A Massive Overdose of Dalfampridine

Author Affiliation
Laura J. Fil, DO North Shore University Hospital, Department of Emergency Medicine, Manhasset, New York
Payal Sud, MD Long Island Jewish Medical Center, Department of Emergency Medicine, New Hyde Park, New York
Steven Sattler, DO Good Samaritan Hospital, Department of Emergency Medicine, West Islip, New York

Case report



Multiple sclerosis (MS) is an immune mediated inflammatory disease that attacks myelinated axons in the central nervous system. Dalfampridine (4-aminopyridine) was approved by the Food and Drug Administration in January 2010 for treatment of MS. Our patient was a 34-year-old male with a history of MS, who was brought to the emergency department after being found unresponsive. His current medications were valacyclovir, temazepam, dalfampridine (4-AP) and a tysabri intravenous (IV) infusion. Fifteen minutes after arrival the patient seized. The seizures were refractory to benzodiazepines, barbiturates and phenytoin. The 4-AP level was 530ng/mL (25ng/mL and 49ng/mL). The patient stopped seizing on hospital day 3 and was discharged 14 days later with normal mental status and neurologic exam. 4-AP is a potassium channel blocker that blocks the potassium ion current of repolarization following an action potential. The blockade of the potassium channel at the level of the membrane widens the action potential and enhances the release of acetylcholine, thus increasing post-synaptic action potentials. The treatment of patients with 4-AP overdose is supportive. Animal data suggest that patients with toxic levels of 4-AP may respond to phenytoin. Our case illustrates the highest recorded level of 4-AP in an overdose. Our patient appeared to be refractory to a combination of high doses of anticonvulsants and only improved with time.


Multiple sclerosis (MS) is an immune-mediated inflammatory disease that attacks myelinated axons in the central nervous system. It is characterized by short-term episodes of neurologic deficits that usually resolve completely or almost completely. Patients with MS may suffer from pain due to spasticity, fatigue and progressive disability.1 There is currently no cure for the disease, but a plethora of treatments are available and are continuously being developed.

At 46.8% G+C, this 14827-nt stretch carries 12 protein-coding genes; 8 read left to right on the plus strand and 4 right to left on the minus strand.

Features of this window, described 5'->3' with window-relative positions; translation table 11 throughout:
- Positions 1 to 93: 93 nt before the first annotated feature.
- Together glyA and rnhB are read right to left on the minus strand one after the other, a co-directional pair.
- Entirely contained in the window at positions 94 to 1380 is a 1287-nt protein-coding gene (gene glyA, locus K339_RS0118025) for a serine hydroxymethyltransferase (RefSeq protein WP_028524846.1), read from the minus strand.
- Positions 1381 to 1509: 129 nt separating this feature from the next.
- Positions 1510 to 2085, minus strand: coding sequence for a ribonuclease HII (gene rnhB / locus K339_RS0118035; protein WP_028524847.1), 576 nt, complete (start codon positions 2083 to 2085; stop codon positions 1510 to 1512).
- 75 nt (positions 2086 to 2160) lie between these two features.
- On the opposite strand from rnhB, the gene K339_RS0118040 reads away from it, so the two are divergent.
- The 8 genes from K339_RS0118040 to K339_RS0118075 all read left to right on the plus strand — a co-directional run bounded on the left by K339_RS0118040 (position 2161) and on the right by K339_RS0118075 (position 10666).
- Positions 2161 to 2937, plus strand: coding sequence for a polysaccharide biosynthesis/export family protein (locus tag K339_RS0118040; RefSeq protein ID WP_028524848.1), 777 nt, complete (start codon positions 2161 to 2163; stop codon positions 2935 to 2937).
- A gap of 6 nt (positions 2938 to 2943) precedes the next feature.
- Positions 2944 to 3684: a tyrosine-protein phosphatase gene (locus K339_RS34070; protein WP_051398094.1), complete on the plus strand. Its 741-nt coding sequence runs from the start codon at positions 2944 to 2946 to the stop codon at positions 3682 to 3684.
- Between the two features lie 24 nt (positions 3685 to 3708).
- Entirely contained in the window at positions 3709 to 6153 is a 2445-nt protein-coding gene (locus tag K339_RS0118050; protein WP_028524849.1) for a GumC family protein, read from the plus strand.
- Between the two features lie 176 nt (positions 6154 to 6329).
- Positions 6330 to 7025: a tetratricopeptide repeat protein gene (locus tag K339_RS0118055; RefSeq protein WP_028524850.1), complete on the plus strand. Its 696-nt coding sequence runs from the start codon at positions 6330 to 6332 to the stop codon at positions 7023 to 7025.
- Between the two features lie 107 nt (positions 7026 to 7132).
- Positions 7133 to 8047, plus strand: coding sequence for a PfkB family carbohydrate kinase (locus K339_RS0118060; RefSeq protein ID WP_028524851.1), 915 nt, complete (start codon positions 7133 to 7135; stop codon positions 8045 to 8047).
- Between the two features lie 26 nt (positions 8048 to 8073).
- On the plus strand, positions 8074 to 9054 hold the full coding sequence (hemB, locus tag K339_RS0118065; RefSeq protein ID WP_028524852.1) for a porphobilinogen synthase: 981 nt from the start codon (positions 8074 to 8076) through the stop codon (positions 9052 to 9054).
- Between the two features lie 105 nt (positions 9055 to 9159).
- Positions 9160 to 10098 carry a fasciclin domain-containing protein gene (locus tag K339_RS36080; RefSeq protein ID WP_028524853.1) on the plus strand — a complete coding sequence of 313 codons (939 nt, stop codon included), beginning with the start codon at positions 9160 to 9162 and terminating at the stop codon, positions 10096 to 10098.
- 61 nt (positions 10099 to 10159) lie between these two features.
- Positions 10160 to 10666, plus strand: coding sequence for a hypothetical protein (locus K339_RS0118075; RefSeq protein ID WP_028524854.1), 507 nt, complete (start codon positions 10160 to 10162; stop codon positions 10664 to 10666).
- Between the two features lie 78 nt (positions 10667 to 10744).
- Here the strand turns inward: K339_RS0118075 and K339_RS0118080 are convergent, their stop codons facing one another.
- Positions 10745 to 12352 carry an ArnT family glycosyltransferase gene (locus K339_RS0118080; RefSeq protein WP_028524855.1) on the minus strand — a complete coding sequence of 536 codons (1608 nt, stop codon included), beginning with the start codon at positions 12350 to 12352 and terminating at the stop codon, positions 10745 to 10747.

One of the more novel medications on the market is dalfampridine, or 4-aminopyridine (4-AP). 4-AP was originally developed to be used as an avicide. The chemical was studied in mammals and was shown to cause hyperexcitability, hypersalivation, tremors, muscle incoordination, convulsions, cardiac or respiratory distress.2

4-AP acts as a voltage-gated potassium channel blocker that blocks the potassium ion current of repolarization in an axon following an action potential. Potassium efflux out of the axon is the ionic mechanism that results in repolarization of the axon. Repolarization must occur before the axon can generate another action potential. In MS, the myelin sheath is thinned and this results in either a weakened signal when the action potential reaches its destination or a complete block. This leads to weakness and fatigability of strength.3 The blockade of the potassium channel widens the action potential, and thus 4-AP increases the conduction of action potentials and this leads to increased strength.2 Due to the ability of 4-AP to reverse synaptic blockade it has been used as a treatment in many different neuromuscular disorders such as Alzheimer’s disease, botulism, Eaton Lambert syndrome and multiple sclerosis.4 In January 2010, 4-AP was approved by the FDA in the United States under the name dalfampridine to help patients with MS improve their gait and strength when walking.5

There are always new medications being developed for the treatment of MS, a disease with many potential comorbidities; among them, depression is the most notable. This occurs in part because MS is a chronic disease and also there are theories that it occurs because of frontal or subcortical white matter disease.6 Here we present a case of a 4-AP overdose with the highest reported level in the literature.